Luchino Visconti

August 5–8, 12–15, 19–22, 26–29 at Pacific Film Archive

All fourteen features-plus three segments from omnibus films and a rare documentary-directed by Luchino Visconti (1906-1976) will be shown at Pacific Film Archive during the month of August in this series, which includes five new prints. The series begins on Thursday, August 5 and continues on Thursdays, Fridays, Saturdays, and Sundays through August 29. Screenings will be held in the PFA Theater, located at 2575 Bancroft Way near Bowditch Street on the southern edge of the UC Berkeley campus. General admission is $8 for one film and $10 for double bills; there are reduced admission prices for members, students, seniors, children and persons with disabilities. This series is a presentation of Cinecittà Holding and Ministero per i Beni e le Attività Culturali, Rome. We thank the Consulate General of Italy and Italian Cultural Institute, San Francisco, for their generous support.

A Marxist aristocrat, Visconti is probably best known in the U.S. for his films Death in Venice and The Leopard, though at various times he dominated Italian opera (directing Maria Callas) and theater (where he introduced works by Tennessee Williams and Arthur Miller). During his career, he was hailed for films of dispassionate social and historical commentary and for works of florid, operatic sensuality. Visconti's film career began when he worked (thanks to an introduction from his then-lover Coco Chanel) as a third assistant director to Jean Renoir on A Day in the Country. Renoir passed along to Visconti a script based on The Postman Always Rings Twice by James M. Cain, and in 1942, Visconti filmed this story of a woman, a drifter, and a murder as his first feature, Ossessione. Its powerful noir sensibilities and sympathy for ordinary people stood in sharp contrast to the "White Telephone" movies of Fascist Italy. Critics have variously hailed it as the first neorealist film or as a crucial precursor to the neorealist movement. His second film, La Terra Trema, is a lyrical, austere masterwork about impoverished Sicilian fishermen, and his third feature, Bellissima, features a searing performance by Anna Magnani as the stage mother to end all.

Senso, a passionate, operatic tale of romantic and political betrayal, is set (as is The Leopard) in the 1860s, an era of patriotic Italian resistance to Austrian rule. The dreamy, beautiful White Nights stars Marcello Mastroianni (in his first major screen role), Maria Schell, and Jean Marais in an adaptation of Fyodor Dostoevsky's 1848 story. Alain Delon stars in the magnificent family saga Rocco and His Brothers, a fatalistic tale of a widow and her five sons who move to Milan from the impoverished south of Italy. One of Visconti's finest films is The Leopard, a sumptuous, panoramic history of a family during the Risorgimento, drawn from Giuseppe di Lampedusa's novel. Burt Lancaster plays a Sicilian nobleman who sees power slipping away from his class; Alain Delon enacts the role of his radical nephew, who fights with Garibaldi.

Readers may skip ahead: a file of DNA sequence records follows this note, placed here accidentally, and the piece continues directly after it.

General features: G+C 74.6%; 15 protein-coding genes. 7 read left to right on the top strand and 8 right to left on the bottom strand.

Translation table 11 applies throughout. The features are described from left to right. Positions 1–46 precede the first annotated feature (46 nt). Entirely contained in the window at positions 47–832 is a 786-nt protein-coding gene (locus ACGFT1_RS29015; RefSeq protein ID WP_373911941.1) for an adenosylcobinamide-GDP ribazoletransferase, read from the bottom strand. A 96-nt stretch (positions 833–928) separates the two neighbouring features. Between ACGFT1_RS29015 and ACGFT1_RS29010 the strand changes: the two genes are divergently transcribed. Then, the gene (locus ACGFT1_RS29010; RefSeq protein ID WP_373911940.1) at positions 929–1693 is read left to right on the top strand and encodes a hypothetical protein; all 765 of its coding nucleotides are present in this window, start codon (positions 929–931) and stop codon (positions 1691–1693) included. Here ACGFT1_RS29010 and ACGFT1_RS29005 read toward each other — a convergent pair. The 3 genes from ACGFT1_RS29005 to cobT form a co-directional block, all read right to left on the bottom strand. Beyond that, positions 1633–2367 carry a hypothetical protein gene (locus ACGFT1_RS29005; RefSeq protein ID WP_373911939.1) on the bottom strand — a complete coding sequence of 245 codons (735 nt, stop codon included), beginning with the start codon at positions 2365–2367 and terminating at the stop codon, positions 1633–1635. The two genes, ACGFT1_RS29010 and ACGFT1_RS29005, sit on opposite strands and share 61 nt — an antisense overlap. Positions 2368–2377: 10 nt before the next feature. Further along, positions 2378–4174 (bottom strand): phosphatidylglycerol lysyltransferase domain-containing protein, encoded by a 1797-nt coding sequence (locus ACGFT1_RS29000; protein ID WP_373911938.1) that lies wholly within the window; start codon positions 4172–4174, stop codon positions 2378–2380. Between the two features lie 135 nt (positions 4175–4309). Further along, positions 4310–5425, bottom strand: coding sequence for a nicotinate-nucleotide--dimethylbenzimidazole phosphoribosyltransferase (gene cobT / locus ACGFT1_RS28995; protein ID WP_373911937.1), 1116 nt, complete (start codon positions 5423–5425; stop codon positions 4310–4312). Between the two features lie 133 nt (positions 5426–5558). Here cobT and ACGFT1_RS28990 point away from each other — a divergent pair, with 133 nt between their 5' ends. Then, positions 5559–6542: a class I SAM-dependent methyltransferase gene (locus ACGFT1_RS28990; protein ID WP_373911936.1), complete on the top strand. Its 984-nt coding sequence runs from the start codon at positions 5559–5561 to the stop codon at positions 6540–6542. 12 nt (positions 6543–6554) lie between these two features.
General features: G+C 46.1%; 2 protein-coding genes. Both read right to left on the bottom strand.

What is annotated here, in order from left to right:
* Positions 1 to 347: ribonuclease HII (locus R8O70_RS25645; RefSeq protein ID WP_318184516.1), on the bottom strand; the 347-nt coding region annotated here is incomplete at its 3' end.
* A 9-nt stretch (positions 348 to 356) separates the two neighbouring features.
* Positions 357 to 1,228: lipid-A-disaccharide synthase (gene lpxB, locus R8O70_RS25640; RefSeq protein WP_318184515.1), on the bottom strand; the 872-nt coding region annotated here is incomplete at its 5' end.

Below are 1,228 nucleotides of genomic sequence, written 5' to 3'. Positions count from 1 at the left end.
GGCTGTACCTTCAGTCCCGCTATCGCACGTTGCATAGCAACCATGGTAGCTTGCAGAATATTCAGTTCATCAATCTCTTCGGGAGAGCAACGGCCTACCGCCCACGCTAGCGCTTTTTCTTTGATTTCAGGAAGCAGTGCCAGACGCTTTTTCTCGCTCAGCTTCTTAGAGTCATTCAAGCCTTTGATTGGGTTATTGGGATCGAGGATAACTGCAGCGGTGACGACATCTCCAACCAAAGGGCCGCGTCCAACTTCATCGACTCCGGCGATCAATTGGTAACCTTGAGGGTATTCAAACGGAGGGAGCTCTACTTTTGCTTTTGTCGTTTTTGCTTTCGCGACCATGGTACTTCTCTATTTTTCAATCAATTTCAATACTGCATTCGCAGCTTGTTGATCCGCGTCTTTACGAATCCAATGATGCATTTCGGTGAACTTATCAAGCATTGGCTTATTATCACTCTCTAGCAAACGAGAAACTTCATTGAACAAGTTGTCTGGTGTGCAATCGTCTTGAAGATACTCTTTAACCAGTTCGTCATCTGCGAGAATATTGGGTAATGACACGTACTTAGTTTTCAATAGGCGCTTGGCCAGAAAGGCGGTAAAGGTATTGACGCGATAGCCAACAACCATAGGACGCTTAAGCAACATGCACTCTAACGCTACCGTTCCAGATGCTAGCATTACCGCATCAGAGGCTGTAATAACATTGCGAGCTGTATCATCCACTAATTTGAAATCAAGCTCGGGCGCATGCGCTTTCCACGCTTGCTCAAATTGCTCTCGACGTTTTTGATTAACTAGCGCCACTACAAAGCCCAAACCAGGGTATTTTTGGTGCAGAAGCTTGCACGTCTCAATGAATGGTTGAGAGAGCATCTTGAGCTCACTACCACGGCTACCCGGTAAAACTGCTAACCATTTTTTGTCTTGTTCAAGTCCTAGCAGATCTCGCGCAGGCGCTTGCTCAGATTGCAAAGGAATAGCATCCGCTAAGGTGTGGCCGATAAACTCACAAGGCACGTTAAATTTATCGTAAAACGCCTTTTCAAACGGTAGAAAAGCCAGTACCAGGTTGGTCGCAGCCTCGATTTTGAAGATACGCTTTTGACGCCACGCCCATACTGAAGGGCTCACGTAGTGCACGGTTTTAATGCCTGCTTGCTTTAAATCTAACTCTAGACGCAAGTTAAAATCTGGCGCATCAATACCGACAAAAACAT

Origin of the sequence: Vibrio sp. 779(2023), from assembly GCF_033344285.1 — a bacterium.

Vaghe stelle dell'orsa, aka Sandra, depicts a family haunted by the Holocaust and by recent secrets. The Stranger, listed as tentative in our printed Film Notes, is now confirmed. This is a very rare opportunity to see Visconti's adaptation of the existential novel by Albert Camus. "Marcello Mastroianni plays Meursault, the Camus hero, very simply, with scrupulous intelligence and concentration" (-Pauline Kael). The Damned is a sensational vision of German decadence during the rise of Nazism; it was Rainer Werner Fassbinder's favorite film and, according to Volker Schlöndorff, it captured the mood of the era better than any other film. Ludwig II, which director Olivier Assayas called "a flood of inspiration," is a romantic tragedy and a luxuriant, Wagnerian portrait of the life of the mad king of Bavaria. Visconti's most famous film, Death in Venice, depicts the final days of a composer (played by Dirk Bogarde, dressed to resemble Gustav Mahler). Based on a novella by Thomas Mann, the film is suffused with the beauty of the city, of the young boy who fascinates the composer, and of the expressive strains of Mahler's Fifth Symphony. Conversation Piece revisits some of the themes of Death in Venice in a contemporary setting, with Burt Lancaster as a solitary professor whose ordered life is thrown into turmoil by the arrival of new neighbors. The Innocent, Visconti's final film, is based on a novel by Gabriele D'Annunzio, and depicts an arrogant aristocrat whose passion for his wife is re-ignited when he learns she's been unfaithful.

Our series also includes three wonderful Visconti contributions to omnibus films. Anna Magnani, part of the 1953 film "We, the Women," recreates a vignette from the life of the great actress. The Witch Burned Alive, starring Silvano Mangano as a pregnant movie star, is from "The Witches," And we will screen, from "Boccaccio '70," The Job, in which Romy Schneider plays a countess who decides to charge her philandering husband for sex. This film, screening on Sunday, August 15 at 4:15 pm, was added to the series after we published our film notes, as was the rare 1945 documentary Days of Glory, about the Italian Resistance during the German Occupation of Rome. It will be shown at 5:30 pm on Saturday, August 7 and at 4 pm on Sunday, August 9.

Click for the series schedule. For further program or ticket information, please phone (510) 642-1412.

Posted by admin on July 14, 2004